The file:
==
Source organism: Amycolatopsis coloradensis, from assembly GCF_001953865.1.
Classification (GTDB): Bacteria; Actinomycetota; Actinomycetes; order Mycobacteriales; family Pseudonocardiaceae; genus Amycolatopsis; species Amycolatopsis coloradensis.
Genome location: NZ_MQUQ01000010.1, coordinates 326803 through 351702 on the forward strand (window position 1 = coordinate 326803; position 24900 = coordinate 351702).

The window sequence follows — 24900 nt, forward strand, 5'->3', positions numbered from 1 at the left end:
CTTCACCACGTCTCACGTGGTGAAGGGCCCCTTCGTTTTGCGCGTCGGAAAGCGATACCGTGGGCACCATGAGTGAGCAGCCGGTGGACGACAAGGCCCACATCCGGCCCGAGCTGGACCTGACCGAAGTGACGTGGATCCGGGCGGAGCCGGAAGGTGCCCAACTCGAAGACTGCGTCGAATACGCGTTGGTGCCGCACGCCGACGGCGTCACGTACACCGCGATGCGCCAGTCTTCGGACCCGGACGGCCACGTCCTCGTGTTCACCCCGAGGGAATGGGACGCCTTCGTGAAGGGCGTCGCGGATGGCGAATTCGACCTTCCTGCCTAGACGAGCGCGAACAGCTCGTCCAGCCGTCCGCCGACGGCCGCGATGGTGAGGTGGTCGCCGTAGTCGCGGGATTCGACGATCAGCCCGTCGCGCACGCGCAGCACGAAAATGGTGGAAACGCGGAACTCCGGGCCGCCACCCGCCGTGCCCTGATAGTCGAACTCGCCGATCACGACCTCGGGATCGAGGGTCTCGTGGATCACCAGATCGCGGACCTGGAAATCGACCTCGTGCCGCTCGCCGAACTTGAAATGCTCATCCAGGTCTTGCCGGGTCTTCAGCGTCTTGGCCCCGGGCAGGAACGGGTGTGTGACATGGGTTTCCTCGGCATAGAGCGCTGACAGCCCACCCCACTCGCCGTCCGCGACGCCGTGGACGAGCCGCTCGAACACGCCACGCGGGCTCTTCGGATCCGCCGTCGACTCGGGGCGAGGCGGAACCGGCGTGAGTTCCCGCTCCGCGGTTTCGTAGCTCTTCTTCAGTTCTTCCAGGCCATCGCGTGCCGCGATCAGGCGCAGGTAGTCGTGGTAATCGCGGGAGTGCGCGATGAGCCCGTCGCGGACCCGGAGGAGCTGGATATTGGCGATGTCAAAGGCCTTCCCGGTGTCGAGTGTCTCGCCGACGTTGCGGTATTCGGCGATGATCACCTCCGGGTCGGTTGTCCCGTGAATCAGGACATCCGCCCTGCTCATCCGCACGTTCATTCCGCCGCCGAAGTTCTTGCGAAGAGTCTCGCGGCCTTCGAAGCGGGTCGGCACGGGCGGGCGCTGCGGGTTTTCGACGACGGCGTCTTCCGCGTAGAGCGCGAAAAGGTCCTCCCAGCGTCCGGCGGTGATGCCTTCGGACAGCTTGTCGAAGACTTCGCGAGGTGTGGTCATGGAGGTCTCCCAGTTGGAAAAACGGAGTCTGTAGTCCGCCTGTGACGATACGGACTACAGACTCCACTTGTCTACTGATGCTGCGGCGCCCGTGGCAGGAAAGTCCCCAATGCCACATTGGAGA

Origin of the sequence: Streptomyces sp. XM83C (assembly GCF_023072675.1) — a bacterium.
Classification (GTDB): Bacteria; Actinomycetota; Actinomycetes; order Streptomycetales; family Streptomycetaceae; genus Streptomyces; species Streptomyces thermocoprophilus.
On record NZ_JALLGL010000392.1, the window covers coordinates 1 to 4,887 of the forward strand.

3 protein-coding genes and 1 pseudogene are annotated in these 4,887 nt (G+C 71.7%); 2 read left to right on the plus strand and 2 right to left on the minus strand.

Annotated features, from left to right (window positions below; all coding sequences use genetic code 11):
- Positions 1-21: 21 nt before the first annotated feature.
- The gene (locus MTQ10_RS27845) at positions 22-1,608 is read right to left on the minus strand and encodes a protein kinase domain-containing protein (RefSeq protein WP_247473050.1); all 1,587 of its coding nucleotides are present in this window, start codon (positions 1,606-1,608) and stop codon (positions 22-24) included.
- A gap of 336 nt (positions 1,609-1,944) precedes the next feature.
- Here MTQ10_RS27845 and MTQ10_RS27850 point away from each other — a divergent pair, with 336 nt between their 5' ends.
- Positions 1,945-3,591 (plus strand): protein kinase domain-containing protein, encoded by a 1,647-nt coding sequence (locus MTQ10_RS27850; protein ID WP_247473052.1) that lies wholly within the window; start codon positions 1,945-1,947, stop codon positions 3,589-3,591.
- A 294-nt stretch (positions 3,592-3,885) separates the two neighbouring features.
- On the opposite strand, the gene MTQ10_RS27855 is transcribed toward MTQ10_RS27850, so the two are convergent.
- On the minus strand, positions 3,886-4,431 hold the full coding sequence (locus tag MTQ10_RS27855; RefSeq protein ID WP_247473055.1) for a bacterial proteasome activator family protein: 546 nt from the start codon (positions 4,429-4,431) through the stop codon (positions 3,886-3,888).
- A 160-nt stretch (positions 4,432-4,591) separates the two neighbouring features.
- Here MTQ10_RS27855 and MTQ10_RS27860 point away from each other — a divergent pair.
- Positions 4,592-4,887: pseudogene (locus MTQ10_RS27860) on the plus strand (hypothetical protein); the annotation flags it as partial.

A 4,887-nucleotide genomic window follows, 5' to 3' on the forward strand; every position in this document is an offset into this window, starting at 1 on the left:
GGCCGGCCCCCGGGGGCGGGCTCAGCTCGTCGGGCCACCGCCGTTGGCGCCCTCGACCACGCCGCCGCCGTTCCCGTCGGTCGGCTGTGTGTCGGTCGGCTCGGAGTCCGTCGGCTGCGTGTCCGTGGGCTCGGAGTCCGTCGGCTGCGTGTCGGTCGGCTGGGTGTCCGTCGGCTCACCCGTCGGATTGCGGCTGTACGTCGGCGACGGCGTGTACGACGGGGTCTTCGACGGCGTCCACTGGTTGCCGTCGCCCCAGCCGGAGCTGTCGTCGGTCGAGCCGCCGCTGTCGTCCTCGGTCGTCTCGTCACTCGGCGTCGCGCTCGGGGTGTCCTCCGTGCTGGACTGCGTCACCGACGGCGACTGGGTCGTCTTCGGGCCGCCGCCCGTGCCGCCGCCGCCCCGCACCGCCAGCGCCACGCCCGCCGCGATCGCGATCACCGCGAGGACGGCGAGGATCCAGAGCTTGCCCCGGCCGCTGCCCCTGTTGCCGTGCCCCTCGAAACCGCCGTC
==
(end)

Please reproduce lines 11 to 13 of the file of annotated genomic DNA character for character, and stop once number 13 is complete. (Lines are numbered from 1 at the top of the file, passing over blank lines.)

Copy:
- Positions 1-21: 21 nt before the first annotated feature.
- The gene (locus MTQ10_RS27845) at positions 22-1,608 is read right to left on the minus strand and encodes a protein kinase domain-containing protein (RefSeq protein WP_247473050.1); all 1,587 of its coding nucleotides are present in this window, start codon (positions 1,606-1,608) and stop codon (positions 22-24) included.
- A gap of 336 nt (positions 1,609-1,944) precedes the next feature.